11. Clean Eating Focus: The food-health connection will be very important. As we learn more about "clean eating" -- consuming foods without preservatives, chemicals, sugars and other additives -- our habits will change as we read labels even more carefully and appreciate the rewards of more energy and fewer chronic illnesses. Along with clean eating, we will also become aware of the problems associated with GMO crops that have been over-hybridized by corporations for fast growth and easy harvest. The Non GMO projectThe Institute for Responsible Technology and others are working on raising awareness for consumers on the hazards of GMO foods on the environment and health.

12. Evidence based Spa Therapies: There has been a significant amount of efforts put forth by skincare companies and alternative therapy groups to provide research backing the results of treatments. SpaEvidence is a web resource that gives the world easy access to the “evidence-based medicine” databases that doctors use, so they can search thousands of studies evaluating which spa modalities are proven to work, and for which exact conditions.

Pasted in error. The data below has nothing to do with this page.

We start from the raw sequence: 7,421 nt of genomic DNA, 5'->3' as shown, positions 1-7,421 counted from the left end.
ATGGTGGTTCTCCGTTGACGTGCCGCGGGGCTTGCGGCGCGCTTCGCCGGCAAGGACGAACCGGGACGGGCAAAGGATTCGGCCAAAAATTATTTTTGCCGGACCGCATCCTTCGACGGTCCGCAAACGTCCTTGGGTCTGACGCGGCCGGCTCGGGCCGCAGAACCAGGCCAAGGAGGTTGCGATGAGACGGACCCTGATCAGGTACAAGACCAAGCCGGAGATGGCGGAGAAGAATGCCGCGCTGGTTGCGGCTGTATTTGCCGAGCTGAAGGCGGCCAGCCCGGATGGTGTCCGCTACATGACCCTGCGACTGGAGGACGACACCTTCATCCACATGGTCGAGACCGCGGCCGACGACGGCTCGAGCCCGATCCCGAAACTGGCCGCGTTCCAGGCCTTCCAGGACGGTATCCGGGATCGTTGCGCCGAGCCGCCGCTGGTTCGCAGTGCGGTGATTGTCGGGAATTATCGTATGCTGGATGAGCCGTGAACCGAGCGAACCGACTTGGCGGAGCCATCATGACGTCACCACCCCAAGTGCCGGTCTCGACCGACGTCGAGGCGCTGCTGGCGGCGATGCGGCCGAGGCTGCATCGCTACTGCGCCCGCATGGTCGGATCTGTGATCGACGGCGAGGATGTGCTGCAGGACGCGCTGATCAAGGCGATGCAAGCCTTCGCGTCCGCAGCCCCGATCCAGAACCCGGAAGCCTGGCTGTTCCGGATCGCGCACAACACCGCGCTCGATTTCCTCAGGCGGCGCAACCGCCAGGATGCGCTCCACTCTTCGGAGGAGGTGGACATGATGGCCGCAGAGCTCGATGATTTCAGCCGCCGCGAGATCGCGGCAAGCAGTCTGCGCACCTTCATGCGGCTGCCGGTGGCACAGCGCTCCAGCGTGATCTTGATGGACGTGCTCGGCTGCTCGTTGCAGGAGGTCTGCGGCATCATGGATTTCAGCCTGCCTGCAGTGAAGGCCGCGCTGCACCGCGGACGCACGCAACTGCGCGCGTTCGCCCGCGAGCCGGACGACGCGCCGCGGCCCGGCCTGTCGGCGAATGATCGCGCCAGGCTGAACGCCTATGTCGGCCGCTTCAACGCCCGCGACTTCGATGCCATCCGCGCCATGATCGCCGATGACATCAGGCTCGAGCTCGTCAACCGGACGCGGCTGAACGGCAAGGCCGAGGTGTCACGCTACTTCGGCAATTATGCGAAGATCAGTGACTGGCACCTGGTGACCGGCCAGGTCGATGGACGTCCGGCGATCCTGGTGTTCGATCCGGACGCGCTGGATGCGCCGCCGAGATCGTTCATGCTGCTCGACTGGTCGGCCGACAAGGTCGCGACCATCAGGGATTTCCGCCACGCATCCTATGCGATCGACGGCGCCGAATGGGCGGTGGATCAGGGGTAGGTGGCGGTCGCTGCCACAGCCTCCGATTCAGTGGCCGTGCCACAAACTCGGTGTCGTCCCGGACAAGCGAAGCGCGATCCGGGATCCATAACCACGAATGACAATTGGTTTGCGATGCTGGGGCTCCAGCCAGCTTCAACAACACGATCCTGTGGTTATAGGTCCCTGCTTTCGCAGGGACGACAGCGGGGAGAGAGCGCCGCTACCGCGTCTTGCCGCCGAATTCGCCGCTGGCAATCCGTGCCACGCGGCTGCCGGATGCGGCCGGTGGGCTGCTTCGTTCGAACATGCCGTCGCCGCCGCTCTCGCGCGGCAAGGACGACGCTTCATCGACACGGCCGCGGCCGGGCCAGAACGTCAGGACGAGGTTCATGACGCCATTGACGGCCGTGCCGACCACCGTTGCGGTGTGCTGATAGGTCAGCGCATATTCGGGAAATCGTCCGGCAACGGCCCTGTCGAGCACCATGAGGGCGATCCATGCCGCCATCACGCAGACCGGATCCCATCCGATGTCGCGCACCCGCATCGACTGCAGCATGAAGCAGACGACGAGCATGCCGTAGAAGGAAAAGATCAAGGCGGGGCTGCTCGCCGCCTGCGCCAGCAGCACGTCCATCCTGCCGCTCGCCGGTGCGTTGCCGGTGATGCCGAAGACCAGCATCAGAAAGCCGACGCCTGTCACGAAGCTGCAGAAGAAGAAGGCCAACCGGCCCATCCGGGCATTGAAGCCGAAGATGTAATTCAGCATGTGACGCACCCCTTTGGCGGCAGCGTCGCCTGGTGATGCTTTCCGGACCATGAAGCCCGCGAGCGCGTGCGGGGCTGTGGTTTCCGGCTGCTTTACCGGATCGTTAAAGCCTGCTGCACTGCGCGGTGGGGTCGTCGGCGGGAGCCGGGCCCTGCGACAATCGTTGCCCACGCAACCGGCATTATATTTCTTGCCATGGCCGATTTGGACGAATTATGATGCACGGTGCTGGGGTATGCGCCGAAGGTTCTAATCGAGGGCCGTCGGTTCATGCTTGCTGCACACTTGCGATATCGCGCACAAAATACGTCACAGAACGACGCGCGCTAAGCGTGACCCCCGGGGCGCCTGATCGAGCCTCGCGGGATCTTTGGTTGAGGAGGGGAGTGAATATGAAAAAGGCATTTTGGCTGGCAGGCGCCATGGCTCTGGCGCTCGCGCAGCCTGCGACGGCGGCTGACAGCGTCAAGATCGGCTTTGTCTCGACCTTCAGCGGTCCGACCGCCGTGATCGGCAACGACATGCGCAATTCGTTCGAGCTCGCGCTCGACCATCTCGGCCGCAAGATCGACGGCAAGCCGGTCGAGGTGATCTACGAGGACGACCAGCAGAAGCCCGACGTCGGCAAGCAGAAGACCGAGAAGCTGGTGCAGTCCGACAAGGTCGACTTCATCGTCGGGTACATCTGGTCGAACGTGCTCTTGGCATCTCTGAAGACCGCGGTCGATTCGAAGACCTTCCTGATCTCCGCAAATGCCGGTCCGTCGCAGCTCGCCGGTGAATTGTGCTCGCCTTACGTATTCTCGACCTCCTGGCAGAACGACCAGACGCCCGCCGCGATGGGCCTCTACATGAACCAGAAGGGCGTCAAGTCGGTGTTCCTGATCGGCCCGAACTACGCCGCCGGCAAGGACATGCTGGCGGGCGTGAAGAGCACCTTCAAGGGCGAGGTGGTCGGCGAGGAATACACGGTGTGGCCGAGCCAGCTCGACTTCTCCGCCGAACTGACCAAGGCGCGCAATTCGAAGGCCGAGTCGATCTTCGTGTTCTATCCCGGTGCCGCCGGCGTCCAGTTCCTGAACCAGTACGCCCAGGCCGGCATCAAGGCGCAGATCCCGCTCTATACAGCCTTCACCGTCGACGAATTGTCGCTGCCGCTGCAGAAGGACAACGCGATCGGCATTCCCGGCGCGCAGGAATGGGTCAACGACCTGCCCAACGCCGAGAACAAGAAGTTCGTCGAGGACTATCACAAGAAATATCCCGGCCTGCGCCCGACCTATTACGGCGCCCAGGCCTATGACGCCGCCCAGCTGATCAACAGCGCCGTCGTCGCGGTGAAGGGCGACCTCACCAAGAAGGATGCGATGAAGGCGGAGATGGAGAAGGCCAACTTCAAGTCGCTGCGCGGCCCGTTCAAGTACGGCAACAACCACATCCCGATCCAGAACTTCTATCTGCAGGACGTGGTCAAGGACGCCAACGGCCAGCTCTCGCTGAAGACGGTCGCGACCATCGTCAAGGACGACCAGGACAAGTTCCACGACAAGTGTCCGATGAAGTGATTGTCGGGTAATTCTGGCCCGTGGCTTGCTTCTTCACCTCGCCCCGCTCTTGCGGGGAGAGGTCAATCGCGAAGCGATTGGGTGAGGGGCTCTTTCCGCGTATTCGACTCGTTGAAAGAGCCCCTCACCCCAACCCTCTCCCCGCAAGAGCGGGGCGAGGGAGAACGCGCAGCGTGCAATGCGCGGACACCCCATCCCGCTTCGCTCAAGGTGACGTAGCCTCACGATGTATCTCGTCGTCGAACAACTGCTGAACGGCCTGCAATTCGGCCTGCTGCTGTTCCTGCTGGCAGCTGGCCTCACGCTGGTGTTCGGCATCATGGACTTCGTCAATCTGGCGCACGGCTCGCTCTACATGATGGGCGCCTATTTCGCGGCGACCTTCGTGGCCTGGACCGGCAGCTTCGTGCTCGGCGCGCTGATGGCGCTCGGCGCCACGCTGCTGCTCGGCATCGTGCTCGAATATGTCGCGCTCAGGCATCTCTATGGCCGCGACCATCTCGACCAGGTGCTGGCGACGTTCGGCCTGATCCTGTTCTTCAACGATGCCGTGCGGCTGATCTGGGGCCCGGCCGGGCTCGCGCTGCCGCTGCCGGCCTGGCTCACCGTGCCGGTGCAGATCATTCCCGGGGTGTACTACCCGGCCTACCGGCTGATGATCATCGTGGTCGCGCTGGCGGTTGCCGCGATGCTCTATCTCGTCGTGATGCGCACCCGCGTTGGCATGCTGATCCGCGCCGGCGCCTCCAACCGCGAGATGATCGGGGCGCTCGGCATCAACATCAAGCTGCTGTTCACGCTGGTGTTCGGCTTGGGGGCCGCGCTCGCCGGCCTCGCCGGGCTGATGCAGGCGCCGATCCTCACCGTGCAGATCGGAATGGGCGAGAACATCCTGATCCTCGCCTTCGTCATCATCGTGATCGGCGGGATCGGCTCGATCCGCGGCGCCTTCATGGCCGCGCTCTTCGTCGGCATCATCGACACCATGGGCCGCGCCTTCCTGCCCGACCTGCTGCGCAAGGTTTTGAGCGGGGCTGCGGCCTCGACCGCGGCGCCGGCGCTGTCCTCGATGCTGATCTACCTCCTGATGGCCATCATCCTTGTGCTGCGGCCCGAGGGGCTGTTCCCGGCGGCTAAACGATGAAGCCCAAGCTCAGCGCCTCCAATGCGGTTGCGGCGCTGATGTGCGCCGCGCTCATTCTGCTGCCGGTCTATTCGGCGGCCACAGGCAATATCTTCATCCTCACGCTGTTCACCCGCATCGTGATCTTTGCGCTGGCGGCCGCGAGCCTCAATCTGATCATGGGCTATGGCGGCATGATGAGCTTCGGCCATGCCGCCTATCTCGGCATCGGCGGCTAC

Feel free to add any that I may have missed.

 

Ted Ning is renowned for leading the annual LOHAS Forum, LOHAS.com and LOHAS Journal the past 9 years Ted Ning is widely regarded as the epicenter of all things LOHAS leading many to affectionately refer to him as ‘Mr. LOHAS’. He is a change agent, trend spotter and principal of the LOHAS Group, which advises large and small corporations on accessing and profiting from the +$300 billion lifestyles of health and sustainability marketplace.  The LOHAS Group is a strategy firm focusing on helping companies discover, create, nurture and develop their unique brand assets.  For more information on Ted visit  www.tedning.com

CAM: It's not Magic, It's Medicine

Friday, September 23, 2011 by
Like the LOHAS movement itself, integrative medicine is also on the rise despite recent economic trends and challenges.  As Complementary and Alternative Medicine (CAM) becomes more mainstream, skeptics of integrative medicine have also become increasingly vocal.  Thousands of years and countless studies support the efficacy of treatment options within fields like Acupuncture and Traditional Chinese Medicine (TCM), though often critics of holistic medicine focus their attention on newer, less researched, and less regulated fields that remain on the fringe of holistic medicine.Botanical Medicine